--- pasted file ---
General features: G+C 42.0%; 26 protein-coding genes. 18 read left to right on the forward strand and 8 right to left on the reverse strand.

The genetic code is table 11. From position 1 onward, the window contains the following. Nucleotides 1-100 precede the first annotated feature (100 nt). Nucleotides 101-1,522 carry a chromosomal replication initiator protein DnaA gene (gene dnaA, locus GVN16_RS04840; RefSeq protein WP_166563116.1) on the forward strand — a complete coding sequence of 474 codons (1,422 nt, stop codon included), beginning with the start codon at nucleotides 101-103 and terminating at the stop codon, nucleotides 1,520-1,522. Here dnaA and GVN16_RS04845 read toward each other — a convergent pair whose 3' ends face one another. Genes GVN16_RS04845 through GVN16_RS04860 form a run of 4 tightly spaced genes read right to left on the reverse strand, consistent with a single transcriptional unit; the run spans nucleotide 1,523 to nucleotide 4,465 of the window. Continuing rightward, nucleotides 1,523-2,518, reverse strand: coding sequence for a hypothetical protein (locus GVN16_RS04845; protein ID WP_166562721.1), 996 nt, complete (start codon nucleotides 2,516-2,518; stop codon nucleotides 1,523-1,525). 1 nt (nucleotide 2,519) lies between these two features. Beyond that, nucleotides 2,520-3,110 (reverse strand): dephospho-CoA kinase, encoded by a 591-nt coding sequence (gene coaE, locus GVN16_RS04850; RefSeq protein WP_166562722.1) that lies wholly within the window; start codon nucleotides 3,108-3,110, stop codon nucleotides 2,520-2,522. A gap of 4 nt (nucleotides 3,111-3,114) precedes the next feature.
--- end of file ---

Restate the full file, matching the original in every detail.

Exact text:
General features: G+C 42.0%; 26 protein-coding genes. 18 read left to right on the forward strand and 8 right to left on the reverse strand.

The genetic code is table 11. From position 1 onward, the window contains the following. Nucleotides 1-100 precede the first annotated feature (100 nt). Nucleotides 101-1,522 carry a chromosomal replication initiator protein DnaA gene (gene dnaA, locus GVN16_RS04840; RefSeq protein WP_166563116.1) on the forward strand — a complete coding sequence of 474 codons (1,422 nt, stop codon included), beginning with the start codon at nucleotides 101-103 and terminating at the stop codon, nucleotides 1,520-1,522. Here dnaA and GVN16_RS04845 read toward each other — a convergent pair whose 3' ends face one another. Genes GVN16_RS04845 through GVN16_RS04860 form a run of 4 tightly spaced genes read right to left on the reverse strand, consistent with a single transcriptional unit; the run spans nucleotide 1,523 to nucleotide 4,465 of the window. Continuing rightward, nucleotides 1,523-2,518, reverse strand: coding sequence for a hypothetical protein (locus GVN16_RS04845; protein ID WP_166562721.1), 996 nt, complete (start codon nucleotides 2,516-2,518; stop codon nucleotides 1,523-1,525). 1 nt (nucleotide 2,519) lies between these two features. Beyond that, nucleotides 2,520-3,110 (reverse strand): dephospho-CoA kinase, encoded by a 591-nt coding sequence (gene coaE, locus GVN16_RS04850; RefSeq protein WP_166562722.1) that lies wholly within the window; start codon nucleotides 3,108-3,110, stop codon nucleotides 2,520-2,522. A gap of 4 nt (nucleotides 3,111-3,114) precedes the next feature.